The number of savers accessing their pensions as soon as they hit retirement age has increased by 10 per cent, according to data from the Financial Conduct Authority.
A freedom of information request submitted to the FCA by Salisbury House Wealth revealed the number of 55 year-olds accessing their pension increased to 29,700 in 2018-19, from 26,900 in 2017-18.
It also showed a record 7,683 55 year-olds accessed their pension in the second quarter of 2019.
Savers have been able to access their pension pots at age 55 since the introduction of pension freedoms in 2015.
Since the introduction of these rules, those aged 55 have withdrawn £7.5bn from their pensions.
The FOI also revealed a growing number of 55 year-olds are withdrawing from their pensions to help their children get onto the property ladder.
The amount lent by the ‘Bank of Mum and Dad’ for house purchases also increased 10 per cent last year to £6.3bn, up from £5.7bn in 2018.
Tim Holmes, managing director of Salisbury House Wealth, said although it had become increasingly popular to access pensions early, doing so leaves people exposed to not having enough money left when they reach retirement.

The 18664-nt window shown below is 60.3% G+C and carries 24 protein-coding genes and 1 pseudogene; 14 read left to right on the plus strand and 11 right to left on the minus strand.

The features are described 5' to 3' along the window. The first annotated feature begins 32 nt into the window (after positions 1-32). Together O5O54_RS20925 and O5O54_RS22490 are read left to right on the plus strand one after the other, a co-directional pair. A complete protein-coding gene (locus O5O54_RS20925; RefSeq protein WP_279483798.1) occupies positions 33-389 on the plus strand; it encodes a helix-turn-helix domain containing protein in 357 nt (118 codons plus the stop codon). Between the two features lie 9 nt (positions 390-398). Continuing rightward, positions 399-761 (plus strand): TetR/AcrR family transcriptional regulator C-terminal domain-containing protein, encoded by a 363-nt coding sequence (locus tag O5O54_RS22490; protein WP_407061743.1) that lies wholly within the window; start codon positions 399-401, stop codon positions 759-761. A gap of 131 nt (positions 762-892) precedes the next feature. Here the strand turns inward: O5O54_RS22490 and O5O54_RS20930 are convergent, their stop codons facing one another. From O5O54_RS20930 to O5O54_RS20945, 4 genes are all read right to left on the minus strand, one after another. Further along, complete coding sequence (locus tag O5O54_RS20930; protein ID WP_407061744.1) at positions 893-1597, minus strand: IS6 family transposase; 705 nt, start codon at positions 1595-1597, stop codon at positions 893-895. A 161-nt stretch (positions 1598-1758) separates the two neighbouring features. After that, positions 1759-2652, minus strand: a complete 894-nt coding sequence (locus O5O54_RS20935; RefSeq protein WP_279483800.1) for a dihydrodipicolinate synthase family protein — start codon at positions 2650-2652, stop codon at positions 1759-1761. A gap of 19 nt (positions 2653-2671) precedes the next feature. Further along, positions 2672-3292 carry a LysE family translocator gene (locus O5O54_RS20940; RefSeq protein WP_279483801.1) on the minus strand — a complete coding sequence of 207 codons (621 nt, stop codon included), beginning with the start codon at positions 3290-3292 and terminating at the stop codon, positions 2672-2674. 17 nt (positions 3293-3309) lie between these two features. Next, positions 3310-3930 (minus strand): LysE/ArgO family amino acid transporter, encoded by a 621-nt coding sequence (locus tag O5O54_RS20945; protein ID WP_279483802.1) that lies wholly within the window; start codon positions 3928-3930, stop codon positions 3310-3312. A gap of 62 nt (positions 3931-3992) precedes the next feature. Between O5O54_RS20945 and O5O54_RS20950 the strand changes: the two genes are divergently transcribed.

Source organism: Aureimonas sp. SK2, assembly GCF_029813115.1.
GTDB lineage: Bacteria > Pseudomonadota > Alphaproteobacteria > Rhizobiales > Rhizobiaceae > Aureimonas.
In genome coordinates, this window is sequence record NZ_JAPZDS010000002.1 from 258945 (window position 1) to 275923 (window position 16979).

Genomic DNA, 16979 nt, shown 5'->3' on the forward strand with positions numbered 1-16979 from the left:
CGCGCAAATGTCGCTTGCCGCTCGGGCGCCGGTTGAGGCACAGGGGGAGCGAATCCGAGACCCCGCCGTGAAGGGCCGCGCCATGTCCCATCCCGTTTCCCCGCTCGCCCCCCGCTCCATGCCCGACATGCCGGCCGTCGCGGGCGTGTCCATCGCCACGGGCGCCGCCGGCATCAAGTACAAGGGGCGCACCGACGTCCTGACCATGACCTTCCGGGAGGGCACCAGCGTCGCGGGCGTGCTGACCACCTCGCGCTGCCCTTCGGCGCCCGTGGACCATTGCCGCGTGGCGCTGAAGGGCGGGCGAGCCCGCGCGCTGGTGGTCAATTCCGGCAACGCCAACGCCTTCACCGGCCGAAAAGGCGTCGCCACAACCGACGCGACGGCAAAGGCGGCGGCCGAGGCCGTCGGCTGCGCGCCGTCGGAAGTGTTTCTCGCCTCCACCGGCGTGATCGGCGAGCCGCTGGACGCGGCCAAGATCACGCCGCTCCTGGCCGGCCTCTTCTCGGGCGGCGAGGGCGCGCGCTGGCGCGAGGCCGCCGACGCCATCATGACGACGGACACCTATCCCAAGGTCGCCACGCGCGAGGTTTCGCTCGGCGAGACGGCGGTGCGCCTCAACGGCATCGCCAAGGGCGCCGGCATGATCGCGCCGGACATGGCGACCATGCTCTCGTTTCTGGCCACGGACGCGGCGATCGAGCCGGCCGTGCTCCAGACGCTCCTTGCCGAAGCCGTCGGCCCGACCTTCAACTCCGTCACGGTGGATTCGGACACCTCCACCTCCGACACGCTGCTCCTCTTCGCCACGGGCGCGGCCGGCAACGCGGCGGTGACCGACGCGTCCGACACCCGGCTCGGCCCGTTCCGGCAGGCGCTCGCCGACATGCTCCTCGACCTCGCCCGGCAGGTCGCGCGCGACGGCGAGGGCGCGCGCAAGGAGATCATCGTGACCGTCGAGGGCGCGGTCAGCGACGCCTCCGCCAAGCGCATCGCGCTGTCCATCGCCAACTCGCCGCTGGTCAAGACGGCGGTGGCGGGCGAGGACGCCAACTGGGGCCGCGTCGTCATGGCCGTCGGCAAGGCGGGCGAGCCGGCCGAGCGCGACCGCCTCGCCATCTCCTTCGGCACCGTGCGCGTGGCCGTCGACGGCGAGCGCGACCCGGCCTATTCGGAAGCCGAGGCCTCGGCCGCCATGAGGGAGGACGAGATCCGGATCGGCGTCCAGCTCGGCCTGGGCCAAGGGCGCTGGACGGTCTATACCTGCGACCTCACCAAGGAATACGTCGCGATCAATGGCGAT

Rising life expectancy also means pension savings now have to last much longer than previously.
The number of people in the UK aged 80 and over is expected to grow 59 per cent to 5.2m in 2039, up from 3.3m in 2019.
Mr Holmes said: “More and more individuals are cashing in their pensions early, but at huge risk.
“As life expectancies grow, so does the length of retirement. This means that a failure to make informed spending decisions when accessing pensions early means individuals put themselves at a much greater risk of financial hardship further down the line.
“Worst case scenario is that individuals have to go back to work in retirement in order to make ends meet – and no one wants that.
“However, the ability to access pensions early does present an opportunity to take greater control over how funds are used. For example, to provide assistance to children to get onto the property ladder or to invest in higher-risk higher-return asset classes."
He also warned that savers may not be fully aware of the tax implications of withdrawing from their pensions early, which can result in significant tax charges.
This is because when withdrawing money out of pensions, the saver reduces the amount they can contribute again and still benefit from tax relief.
Mr Holmes said: “There are complex tax rules surrounding pension withdrawals which are often not made clear. It is always best to speak to a specialist before going ahead.”
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